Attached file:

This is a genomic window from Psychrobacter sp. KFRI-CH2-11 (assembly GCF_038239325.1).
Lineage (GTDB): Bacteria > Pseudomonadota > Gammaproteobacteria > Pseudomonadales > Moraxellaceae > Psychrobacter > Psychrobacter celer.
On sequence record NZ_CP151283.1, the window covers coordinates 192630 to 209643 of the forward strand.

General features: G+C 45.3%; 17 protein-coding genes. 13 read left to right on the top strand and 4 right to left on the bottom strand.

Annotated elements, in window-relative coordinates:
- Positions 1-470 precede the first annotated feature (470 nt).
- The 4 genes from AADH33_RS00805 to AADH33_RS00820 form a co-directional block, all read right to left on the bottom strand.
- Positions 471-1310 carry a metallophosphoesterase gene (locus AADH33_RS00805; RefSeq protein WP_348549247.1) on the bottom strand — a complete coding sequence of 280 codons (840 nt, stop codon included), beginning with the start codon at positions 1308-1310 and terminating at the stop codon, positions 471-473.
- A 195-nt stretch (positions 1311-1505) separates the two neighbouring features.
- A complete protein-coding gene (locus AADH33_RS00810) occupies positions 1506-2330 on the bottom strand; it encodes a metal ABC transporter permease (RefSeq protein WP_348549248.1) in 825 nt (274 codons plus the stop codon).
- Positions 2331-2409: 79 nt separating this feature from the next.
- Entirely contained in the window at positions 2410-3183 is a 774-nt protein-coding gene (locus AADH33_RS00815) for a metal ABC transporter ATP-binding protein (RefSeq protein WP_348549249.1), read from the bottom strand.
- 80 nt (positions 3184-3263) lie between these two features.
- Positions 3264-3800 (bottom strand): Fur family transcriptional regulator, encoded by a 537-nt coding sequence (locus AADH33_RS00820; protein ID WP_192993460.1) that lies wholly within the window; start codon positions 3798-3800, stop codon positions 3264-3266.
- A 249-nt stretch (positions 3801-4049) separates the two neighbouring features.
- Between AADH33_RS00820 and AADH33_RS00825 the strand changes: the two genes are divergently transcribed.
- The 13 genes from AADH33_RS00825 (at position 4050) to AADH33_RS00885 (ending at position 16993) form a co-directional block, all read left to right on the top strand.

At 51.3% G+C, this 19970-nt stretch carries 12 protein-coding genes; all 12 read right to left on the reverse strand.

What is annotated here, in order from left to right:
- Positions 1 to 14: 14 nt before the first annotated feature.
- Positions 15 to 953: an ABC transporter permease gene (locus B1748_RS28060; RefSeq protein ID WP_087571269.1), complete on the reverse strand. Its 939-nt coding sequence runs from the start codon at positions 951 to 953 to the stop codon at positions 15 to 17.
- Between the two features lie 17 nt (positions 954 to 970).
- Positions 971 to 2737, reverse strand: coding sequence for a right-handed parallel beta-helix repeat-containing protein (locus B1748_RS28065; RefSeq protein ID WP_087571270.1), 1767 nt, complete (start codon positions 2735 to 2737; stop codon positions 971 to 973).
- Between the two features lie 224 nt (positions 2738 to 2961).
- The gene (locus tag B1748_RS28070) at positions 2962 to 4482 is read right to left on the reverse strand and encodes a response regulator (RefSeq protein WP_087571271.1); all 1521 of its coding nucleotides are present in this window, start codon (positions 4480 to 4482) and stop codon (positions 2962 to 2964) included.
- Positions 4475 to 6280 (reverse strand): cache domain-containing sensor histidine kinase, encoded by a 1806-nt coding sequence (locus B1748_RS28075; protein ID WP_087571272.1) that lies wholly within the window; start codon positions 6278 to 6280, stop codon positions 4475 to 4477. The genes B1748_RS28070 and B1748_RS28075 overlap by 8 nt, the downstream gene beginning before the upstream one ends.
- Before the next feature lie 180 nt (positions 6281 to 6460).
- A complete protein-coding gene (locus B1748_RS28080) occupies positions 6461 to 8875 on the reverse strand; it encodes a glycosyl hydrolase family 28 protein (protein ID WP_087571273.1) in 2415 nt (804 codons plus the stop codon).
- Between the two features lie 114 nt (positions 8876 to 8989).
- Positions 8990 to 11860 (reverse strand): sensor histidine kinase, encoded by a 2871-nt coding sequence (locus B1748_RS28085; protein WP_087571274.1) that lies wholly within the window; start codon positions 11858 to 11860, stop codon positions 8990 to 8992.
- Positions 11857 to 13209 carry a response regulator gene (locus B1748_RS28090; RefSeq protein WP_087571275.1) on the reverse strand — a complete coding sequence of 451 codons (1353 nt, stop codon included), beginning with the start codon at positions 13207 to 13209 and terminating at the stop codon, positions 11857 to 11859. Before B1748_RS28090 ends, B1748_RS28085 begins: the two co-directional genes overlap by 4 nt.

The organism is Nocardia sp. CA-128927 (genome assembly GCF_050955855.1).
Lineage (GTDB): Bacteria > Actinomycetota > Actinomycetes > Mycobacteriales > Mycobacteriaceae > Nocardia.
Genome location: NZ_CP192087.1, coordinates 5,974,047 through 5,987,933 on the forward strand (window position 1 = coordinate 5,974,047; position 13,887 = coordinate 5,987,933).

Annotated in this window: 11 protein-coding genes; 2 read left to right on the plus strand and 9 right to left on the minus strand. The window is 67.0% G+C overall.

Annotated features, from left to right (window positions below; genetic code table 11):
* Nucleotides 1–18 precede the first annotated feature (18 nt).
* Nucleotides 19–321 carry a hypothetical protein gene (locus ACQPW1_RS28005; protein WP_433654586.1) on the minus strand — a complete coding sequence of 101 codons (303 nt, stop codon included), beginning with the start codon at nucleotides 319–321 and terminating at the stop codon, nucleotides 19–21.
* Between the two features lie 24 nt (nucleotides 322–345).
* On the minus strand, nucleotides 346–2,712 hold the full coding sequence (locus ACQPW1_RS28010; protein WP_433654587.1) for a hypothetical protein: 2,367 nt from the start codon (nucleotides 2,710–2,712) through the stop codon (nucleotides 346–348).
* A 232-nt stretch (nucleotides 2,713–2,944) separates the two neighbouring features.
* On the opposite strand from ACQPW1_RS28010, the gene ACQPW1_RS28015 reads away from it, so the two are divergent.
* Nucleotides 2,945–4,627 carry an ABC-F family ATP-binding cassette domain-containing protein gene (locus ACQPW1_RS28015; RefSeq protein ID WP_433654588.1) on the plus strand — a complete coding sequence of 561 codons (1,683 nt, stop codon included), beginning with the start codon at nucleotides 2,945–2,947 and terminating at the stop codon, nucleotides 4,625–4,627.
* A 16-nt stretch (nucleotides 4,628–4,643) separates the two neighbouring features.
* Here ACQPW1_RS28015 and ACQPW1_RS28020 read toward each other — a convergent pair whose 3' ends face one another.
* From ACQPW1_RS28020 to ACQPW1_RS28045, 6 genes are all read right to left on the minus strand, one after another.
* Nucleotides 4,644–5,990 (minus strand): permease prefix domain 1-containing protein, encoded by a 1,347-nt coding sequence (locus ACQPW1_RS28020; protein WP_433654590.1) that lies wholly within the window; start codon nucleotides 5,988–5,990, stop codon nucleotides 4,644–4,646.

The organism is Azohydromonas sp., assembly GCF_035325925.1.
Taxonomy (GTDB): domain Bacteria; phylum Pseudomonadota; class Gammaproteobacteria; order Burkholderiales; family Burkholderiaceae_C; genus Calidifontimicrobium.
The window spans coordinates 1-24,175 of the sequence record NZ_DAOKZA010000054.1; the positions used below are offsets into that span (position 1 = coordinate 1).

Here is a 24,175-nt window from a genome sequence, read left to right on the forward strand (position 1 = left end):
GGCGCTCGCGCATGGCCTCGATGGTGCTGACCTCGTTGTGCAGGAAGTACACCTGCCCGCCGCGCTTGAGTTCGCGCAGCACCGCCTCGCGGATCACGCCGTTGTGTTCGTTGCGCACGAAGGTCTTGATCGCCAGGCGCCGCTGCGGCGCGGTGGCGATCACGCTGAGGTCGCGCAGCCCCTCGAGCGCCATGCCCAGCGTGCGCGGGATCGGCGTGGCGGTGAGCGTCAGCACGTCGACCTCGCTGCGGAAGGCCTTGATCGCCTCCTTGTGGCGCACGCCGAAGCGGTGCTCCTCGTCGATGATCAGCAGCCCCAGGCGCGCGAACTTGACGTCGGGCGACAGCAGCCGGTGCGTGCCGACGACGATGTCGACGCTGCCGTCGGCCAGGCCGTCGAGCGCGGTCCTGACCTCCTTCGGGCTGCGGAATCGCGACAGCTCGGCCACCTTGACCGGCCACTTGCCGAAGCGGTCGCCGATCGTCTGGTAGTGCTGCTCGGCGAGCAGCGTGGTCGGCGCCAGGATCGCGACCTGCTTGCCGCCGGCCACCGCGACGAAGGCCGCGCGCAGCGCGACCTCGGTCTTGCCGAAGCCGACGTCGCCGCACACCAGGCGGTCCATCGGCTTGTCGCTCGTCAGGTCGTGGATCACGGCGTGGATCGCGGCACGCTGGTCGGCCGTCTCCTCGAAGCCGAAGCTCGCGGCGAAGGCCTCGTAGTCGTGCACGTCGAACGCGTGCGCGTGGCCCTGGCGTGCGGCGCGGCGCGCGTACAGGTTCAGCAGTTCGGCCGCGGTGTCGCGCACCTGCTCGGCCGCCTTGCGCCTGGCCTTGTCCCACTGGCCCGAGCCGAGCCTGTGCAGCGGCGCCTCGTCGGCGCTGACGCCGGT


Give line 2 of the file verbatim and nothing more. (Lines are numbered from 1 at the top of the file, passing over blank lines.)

Lineage (GTDB): Bacteria > Pseudomonadota > Gammaproteobacteria > Pseudomonadales > Moraxellaceae > Psychrobacter > Psychrobacter celer.